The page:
“I refuse to be held accountable for the actions of a fellow adult who has been read the same laws under the [Uniform Code of Military Justice] as myself,” wrote the interior communications electrician third class aboard the carrier John C. Stennis.
Some argued that tightening the rules in 7th Fleet has only exacerbated the problem.
“We treat grown men and women like teenagers and ground them,” wrote a petty officer second class aboard the amphibious assault ship Bonhomme Richard. Limiting liberty hours, for example, encourages sailors to pound more beers in the window they have, which leads to binge drinking and further incidents, he reasoned.
And no amount of rule changes are going to stop dirtbags, anyway, sailors said.
“The dumb folks are always going to do what the dumb folks do,” as Nelson bluntly put it.
One horrible incident last year sparked outrage in Japan and put a spotlight on sailor behavior overseas that remains shining today.
Two U.S. sailors raped a Japanese woman Oct. 16 in Okinawa. That incident led to a public outcry. Both men would be found guilty, one sentenced to 10 years and the other to nine years in a Japanese prison.
“Just the magnitude of that event was just so shocking to everybody, it really galvanized everyone that something needed to be done,” Swift said.
U.S. Forces Japan liberty rules, most recently updated May 29, order no drinking off base between midnight and 5 a.m. for any sailor, liberty buddies for petty officers second class and below between 9 p.m. and 5 a.m. and a curfew for this same group from midnight to 5 a.m. Sailors in Okinawa have it worse: They cannot purchase or consume any alcohol off base other than two drinks at a restaurant for dinner between 6 p.m. and 10 p.m., unless they have permission from a flag officer. Seventh Fleet sailors still require a liberty buddy, though it’s up to individual commands to set the guidance. Their curfews mirror USFJ policy.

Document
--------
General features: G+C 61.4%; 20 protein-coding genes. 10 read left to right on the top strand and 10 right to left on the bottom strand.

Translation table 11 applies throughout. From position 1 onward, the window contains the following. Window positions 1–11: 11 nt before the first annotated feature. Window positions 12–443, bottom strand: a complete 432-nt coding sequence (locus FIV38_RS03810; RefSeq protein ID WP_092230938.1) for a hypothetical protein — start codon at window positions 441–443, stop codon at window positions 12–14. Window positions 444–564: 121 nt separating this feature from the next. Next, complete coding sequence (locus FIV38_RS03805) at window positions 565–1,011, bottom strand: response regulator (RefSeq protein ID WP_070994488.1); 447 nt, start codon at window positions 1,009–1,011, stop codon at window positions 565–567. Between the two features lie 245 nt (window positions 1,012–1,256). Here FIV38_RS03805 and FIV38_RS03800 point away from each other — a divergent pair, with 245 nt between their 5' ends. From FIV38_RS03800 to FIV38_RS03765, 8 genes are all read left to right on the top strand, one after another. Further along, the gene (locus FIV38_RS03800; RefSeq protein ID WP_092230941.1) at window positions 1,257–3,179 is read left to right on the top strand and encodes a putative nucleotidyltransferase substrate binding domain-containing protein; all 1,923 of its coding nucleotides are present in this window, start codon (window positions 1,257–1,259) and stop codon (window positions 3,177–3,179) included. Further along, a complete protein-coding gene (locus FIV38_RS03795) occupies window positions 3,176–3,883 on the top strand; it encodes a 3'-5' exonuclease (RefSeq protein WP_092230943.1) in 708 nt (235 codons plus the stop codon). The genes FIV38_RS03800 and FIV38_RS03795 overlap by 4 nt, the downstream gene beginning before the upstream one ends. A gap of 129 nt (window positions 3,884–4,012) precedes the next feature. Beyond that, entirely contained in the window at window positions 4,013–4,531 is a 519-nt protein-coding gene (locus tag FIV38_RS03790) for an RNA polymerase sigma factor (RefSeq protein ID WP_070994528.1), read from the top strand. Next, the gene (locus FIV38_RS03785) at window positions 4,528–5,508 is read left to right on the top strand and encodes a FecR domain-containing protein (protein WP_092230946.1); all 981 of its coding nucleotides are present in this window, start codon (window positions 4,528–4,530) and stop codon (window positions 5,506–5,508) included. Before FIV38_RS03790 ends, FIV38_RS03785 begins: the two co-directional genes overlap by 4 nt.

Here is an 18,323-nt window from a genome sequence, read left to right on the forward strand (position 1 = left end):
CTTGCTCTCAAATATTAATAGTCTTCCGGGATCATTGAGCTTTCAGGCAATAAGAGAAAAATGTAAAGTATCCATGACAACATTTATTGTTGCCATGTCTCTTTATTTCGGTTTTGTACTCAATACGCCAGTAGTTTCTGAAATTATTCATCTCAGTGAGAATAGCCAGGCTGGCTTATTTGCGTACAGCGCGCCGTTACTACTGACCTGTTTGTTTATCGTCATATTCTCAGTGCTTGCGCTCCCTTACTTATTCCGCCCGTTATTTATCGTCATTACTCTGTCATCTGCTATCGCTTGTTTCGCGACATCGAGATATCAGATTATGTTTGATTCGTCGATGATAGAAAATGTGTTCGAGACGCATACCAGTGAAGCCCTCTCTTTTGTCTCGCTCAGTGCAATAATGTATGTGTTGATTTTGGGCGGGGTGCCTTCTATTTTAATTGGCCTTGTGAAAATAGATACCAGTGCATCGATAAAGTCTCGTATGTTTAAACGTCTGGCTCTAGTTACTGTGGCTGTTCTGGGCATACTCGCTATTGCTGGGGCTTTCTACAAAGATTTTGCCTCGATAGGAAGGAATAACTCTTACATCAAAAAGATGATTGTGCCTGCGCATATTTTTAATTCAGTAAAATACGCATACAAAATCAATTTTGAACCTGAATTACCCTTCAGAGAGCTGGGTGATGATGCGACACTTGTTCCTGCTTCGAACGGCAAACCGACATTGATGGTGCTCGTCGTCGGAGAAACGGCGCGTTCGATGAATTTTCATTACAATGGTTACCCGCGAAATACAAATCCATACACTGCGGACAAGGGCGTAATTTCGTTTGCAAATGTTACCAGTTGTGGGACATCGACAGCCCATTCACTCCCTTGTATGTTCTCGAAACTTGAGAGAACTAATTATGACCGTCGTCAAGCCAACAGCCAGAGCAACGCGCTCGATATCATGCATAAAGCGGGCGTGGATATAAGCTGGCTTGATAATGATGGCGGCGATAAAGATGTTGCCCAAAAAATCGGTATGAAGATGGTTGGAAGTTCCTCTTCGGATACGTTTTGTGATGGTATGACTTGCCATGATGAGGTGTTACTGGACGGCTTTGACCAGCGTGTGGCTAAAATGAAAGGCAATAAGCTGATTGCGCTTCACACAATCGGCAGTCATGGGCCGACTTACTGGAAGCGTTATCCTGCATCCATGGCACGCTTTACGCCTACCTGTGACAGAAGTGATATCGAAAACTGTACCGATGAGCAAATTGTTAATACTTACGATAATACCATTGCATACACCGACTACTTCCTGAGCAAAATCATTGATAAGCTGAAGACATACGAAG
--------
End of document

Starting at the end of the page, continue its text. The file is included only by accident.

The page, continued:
Perhaps unfairly, sailors in Japan are facing more scrutiny than anywhere else in the Navy. The Navy on July 22 posted online a list of all general and summary courts-martial across the service. The data show that Japan is not the only place where dirtbags are serving. But these cases don’t receive the media attention like in Japan. Cases such as a sailor stealing an elderly woman’s purse and throwing a basketball at her face on July 15 — 20 minutes from the naval base — get media attention overseas and at home.
Despite what sailors say, USFJ officials said tougher liberty rules are making a difference.
In the first half of 2012, U.S. forces accounted for 1.5 percent of all crime on Okinawa, said Air Force Lt. Col. David Honchul, a spokesman for U.S. Forces Japan. However, in the first half of 2013, that rate dropped to below 1 percent.
Officials from 7th Fleet, however, declined to say whether the latest round of liberty rules was having a positive effect.
“Since the policy is only two months old, and since there are numerous factors in each case ... it would be impossible to provide an accurate correlation at this time,” said Cmdr. William Marks, a 7th Fleet spokesman, in a statement.
Honchul noted that it is much worse for those who commit the crimes.
“Let’s keep in perspective what’s really punishment,” Honchul wrote, noting that those who misbehave on liberty may face nonjudicial punishment or a court sentence. “While it may be an inconvenience, it does not stop people from being able to enjoy their time in Japan.”
Swift said sailors in Japan generally behave at least as well as those in the U.S.
“If you look statistically at the number of incidents that occur, it’s well within the standard in Japan or back in the States,” Swift said.
Based on “informal research,” sailors in Japan have about 9 percent fewer liberty incidents than those in the broader Pacific Fleet, 7th Fleet officials reported.